Date: Saturday, May 30, 2020
Session Time: 3:15pm-4:00pm
Presentation Time: 3:30pm-4:00pm
*Purpose: Predictive models capable of identifying patients at risk for readmission are in development. However, it is unknown how accurate clinicians are at predicting early post-transplant readmission in kidney and liver transplant recipients.
*Methods: In this single center prospective study, we electronically surveyed providers within 24 hours of any kidney or liver transplant discharge from January 25th to September 31st, 2019. Providers surveyed included primary surgeons, nephrologists and transplant pharmacists for kidney recipients and primary surgeons, hepatologists and nurses for liver recipients. All were asked to predict whether the patient would be readmitted within 30 days (yes/no) and the suspected cause of readmission. Readmission data were extracted from our Transplant DataMart and reported as cumulative incidence of readmission. The association between provider’s prediction and patient 30-day readmission was studied using logistic regression. Prediction accuracy by provider type was assessed by estimating the area under the ROC curve (confidence intervals estimated by bootstrapping) as well as the sensitivity, specificity, recall and F-score. Agreement between the different providers was measured using Kappa Scores.
*Results: Overall, 42 kidney transplant recipients over 140 (30%) and 21 liver transplant recipients over 65 (32.3%) were readmitted. Kidney and liver transplant surgeon response rate was 85.7% and 87.7%, respectively. Surgeons’ prediction of readmission was significantly associated with 30 day readmission in kidney (OR 3.50 [1.57-7.79]) but not liver recipients (OR 1.80 [0.57-5.70]). However, the prediction accuracy was low, c-statistic=0.64, for kidney transplant recipients and 0.57, for liver transplant recipients. Many readmissions were missed (sensitivity: 54% in kidney recipients, 40% in liver) and many patients predicted to be readmitted were not readmitted (low recall: 50% in kidney, 44% in Liver) (Table 1). Agreement between providers was low to moderate and no significant difference in accuracy was found by provider type in either kidney or liver transplant recipients (Table 2).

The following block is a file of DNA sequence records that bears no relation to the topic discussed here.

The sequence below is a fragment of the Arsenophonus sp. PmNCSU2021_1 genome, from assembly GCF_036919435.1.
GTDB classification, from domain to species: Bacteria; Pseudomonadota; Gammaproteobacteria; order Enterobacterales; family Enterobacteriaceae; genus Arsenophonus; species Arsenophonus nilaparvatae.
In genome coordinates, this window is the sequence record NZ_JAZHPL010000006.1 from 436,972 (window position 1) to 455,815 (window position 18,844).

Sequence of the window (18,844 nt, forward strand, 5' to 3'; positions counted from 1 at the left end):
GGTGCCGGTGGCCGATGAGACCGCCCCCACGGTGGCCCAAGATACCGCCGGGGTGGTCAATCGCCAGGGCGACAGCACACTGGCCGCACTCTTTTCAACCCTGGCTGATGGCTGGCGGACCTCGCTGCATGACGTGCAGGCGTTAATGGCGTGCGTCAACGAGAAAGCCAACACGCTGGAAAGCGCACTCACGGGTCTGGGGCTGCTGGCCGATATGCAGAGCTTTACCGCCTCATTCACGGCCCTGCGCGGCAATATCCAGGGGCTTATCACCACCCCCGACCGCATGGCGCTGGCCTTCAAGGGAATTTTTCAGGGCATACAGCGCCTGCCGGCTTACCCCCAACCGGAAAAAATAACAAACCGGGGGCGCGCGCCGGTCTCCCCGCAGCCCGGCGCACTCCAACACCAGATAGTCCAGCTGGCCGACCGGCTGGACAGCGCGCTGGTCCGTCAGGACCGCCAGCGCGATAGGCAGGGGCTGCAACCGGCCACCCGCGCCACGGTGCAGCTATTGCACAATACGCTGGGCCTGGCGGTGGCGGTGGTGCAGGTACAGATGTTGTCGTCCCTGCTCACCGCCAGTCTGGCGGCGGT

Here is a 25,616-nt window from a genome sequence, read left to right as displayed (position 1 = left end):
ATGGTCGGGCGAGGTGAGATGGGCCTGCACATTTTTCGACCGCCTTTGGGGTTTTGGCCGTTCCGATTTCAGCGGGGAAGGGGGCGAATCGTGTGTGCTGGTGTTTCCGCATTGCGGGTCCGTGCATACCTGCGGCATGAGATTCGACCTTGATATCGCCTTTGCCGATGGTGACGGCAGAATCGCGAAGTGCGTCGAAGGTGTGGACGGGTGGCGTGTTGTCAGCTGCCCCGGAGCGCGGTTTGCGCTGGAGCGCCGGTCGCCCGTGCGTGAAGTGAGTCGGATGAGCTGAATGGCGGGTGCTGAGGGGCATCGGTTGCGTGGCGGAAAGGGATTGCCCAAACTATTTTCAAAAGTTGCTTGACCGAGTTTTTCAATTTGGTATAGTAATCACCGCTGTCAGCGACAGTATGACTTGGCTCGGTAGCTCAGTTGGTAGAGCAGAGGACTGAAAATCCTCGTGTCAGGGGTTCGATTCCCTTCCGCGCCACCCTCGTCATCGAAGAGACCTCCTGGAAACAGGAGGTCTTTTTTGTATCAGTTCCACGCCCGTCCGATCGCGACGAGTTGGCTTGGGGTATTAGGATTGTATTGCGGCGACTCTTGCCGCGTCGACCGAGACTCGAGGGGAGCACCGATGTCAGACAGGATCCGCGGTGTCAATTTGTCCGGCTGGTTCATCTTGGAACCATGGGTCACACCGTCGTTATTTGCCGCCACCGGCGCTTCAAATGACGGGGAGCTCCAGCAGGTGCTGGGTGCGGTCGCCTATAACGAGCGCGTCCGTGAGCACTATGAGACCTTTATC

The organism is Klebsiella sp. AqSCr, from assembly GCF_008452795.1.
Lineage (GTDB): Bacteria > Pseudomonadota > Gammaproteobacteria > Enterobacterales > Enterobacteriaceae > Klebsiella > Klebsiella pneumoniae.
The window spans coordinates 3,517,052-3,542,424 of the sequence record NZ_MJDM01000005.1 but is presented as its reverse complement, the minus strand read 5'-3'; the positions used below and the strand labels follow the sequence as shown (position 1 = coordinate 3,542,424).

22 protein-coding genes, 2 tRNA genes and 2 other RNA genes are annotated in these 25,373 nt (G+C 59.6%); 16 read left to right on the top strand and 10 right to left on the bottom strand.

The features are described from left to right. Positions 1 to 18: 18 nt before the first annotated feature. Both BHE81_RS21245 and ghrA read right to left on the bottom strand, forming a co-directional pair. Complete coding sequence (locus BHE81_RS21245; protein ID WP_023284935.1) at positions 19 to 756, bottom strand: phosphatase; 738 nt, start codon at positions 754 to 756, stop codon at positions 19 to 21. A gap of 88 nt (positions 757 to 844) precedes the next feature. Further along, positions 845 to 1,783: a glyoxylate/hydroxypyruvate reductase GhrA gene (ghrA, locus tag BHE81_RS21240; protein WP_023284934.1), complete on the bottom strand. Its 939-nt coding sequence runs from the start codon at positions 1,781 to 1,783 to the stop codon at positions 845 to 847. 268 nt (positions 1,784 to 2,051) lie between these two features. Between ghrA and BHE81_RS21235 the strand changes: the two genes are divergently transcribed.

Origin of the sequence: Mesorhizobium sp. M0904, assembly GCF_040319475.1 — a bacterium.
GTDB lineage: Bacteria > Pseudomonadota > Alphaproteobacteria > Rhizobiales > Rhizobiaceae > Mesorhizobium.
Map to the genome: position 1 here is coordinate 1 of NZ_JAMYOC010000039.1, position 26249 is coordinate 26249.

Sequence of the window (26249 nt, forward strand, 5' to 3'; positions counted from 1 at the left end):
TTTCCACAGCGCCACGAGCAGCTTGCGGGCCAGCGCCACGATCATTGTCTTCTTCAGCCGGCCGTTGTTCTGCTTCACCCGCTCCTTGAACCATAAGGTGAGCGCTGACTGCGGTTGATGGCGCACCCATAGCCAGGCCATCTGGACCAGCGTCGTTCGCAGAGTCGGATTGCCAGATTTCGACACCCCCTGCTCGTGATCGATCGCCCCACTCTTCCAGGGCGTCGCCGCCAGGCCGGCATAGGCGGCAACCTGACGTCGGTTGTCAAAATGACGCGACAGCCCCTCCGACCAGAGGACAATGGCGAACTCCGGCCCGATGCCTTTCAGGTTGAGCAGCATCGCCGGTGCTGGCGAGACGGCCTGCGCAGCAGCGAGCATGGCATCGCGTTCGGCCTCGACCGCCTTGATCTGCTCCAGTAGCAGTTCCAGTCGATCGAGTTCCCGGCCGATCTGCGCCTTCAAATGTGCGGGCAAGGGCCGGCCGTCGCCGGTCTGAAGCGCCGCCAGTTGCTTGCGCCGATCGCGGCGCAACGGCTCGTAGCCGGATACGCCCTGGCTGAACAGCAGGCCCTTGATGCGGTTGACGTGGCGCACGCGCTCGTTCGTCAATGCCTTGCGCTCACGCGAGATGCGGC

*Conclusions: Assessing the risk of post-transplant readmission is challenging for clinicians. The development of accurate predictive models of post-transplant readmission are needed to help clinicians identify patients at risk for readmission and target preventive interventions.
To cite this abstract in AMA style:Maroney K, Wang Z, Lynch R, Adams A, Patzer R, Hogan J. Assessing Providers’ Accuracy in Predicting Early Readmission after Kidney and Liver Transplantation [abstract]. Am J Transplant. 2020; 20 (suppl 3). https://atcmeetingabstracts.com/abstract/assessing-providers-accuracy-in-predicting-early-readmission-after-kidney-and-liver-transplantation/. Accessed March 8, 2021.
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